"e;Brandreth is the true Samuel Pepys of our day."e; Andrew Neil, BBC Radio Five Live "e;Brandreth, for my money, offers about the most honest, and the most amusing, account of the demented, beery futility of the Tory-ruled Commons in the 1990s."e; Boris Johnson, Daily Telegraph "e;Hilariously acute ... Irresistible."e; Matthew d'Ancona, Sunday Telegraph "e;Extremely touching ... Brandreth emerges as a decent, amusing, talented and charming man."e; Simon Heffer, Daily Mail "e;As a witty and insightful chronicler ... Brandreth is unsurpassed."e; Michael Simmons, The Spectator Gyles Brandreth's revealing journal paints an extraordinary portrait of Whitehall and Westminster in our time - warts and all. Brandreth - MP for Chester and government whip - enjoyed a ringside seat at the great political events of the 1990s, from the fall of Margaret Thatcher to the election of Tony Blair. With candid descriptions of the key figures of the era, from the leading players to the ministers who fell from grace, and a cast that includes the Queen, Bill Clinton and Joanna Lumley, these widely acclaimed diaries provide a fascinating insight into both the reality of modern government and the bizarre life of a parliamentary candidate and new MP. Controversially, Breaking the Code also contains the first ever insider's account of the hitherto secret world that is the Government Whips' Office. This new, complete edition features material previously excised for legal reasons, as well as additional diaries that take the story on another ten years to the departure of Tony Blair and the arrival as Tory leader of David Cameron - a bright young hopeful when Brandreth first meets him in 1993.
Gyles Brandreth, acclaimed biographer of the Queen and Prince Philip, presents a unique portrait of their son, Charles, Prince of Wales, and of the one 'non-negotiable' love of his life, Camilla Shand, now Duchess of Cornwall. What are Charles and Camilla really like?
Become a dazzling wit or enjoy a good laugh with this entertaining collection of humorous quotations, carefully handpicked and edited by writer and broadcaster Gyles Brandreth. From Art to Bores, Tennis to Wine, this little dictionary contains over 2,700 of the best quotations, from witty one-liners and funny phrases to pithy comments and unintended humour. If you live to be one hundred you've got it made. Very few people die past that age. - George BurnsI thought coq au vin was love in a lorry. - Victoria WoodChampagne, if you are seeking the truth, is better than a lie-detector. - Graham GreeneThe trouble with a book is that you never know what's in it until it's too late. - Jeanette Winterson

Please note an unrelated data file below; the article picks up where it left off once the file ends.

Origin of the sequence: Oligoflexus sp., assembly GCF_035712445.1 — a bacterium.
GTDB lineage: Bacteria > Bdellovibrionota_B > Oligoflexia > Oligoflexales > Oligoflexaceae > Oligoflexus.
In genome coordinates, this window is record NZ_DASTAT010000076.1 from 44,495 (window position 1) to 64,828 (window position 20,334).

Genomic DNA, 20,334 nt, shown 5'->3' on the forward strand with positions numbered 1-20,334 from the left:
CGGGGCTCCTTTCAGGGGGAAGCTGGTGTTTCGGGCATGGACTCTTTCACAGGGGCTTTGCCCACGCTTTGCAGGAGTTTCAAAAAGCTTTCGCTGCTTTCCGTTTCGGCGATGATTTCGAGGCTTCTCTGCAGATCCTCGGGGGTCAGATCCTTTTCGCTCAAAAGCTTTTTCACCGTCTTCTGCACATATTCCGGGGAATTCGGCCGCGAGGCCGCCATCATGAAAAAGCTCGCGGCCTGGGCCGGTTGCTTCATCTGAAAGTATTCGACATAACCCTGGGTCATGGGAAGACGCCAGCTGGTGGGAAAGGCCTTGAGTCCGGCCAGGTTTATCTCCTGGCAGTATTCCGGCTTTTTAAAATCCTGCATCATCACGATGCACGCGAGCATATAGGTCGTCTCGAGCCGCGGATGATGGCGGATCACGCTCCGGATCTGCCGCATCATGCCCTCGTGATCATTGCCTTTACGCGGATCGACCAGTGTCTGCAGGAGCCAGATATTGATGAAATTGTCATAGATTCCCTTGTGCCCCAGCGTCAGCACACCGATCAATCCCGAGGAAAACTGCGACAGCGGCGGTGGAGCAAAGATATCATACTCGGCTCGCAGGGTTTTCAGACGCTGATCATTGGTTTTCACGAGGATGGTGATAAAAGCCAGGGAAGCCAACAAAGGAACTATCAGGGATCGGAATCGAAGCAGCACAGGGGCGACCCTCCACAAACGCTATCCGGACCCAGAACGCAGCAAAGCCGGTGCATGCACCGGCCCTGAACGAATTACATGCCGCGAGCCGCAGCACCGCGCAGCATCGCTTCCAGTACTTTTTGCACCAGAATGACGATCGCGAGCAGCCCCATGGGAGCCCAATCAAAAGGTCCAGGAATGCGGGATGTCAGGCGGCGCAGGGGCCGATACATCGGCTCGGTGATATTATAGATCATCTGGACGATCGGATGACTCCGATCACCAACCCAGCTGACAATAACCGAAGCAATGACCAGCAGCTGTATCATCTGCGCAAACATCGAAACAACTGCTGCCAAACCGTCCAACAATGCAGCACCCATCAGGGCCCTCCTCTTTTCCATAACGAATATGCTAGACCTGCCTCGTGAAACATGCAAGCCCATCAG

This is the ultimate anthology of theatrical anecdotes, edited by lifelong theatre-lover Gyles Brandreth in the Oxford tradition, and covering every kind of theatrical story and experience from the age of Shakespeare and Marlowe to the age of Stoppard and Mamet, from Richard Burbage to Richard Briers, from Nell Gwynn to Daniel Day-Lewis, from Sarah Bernhardt to Judi Dench. Players, playwrights, prompters, producers-they all feature. The Oxford Book of Theatrical Anecdotes provides a comprehensive, revealing, and hugely entertaining portrait of the world of theatre across four hundred years. Many of the anecdotes are humorous: all have something pertinent and illuminating to say about an aspect of theatrical life-whether it is the art of playwriting, the craft of covering up missed cues, the drama of the First Night, the nightmare of touring, or the secret ingredients of star quality. Edmund Kean, Henry Irving, John Gielgud, Laurence Olivier, Ellen Terry, Edith Evans, Maggie Smith, Helen Mirren-the great 'names' are all here, of course, but there are tales of the unexpected, too-and the unknown. This is a book-presented in five acts, with a suitably anecdotal and personal prologue from Gyles Brandreth-where, once in a while, the understudy takes centre-stage and Gyles Brandreth treats triumph and disaster just the same, including stories from the tattiest touringcompanies as well as from Broadway, the West End and theatres, large and small, in Australia, India, and across Europe.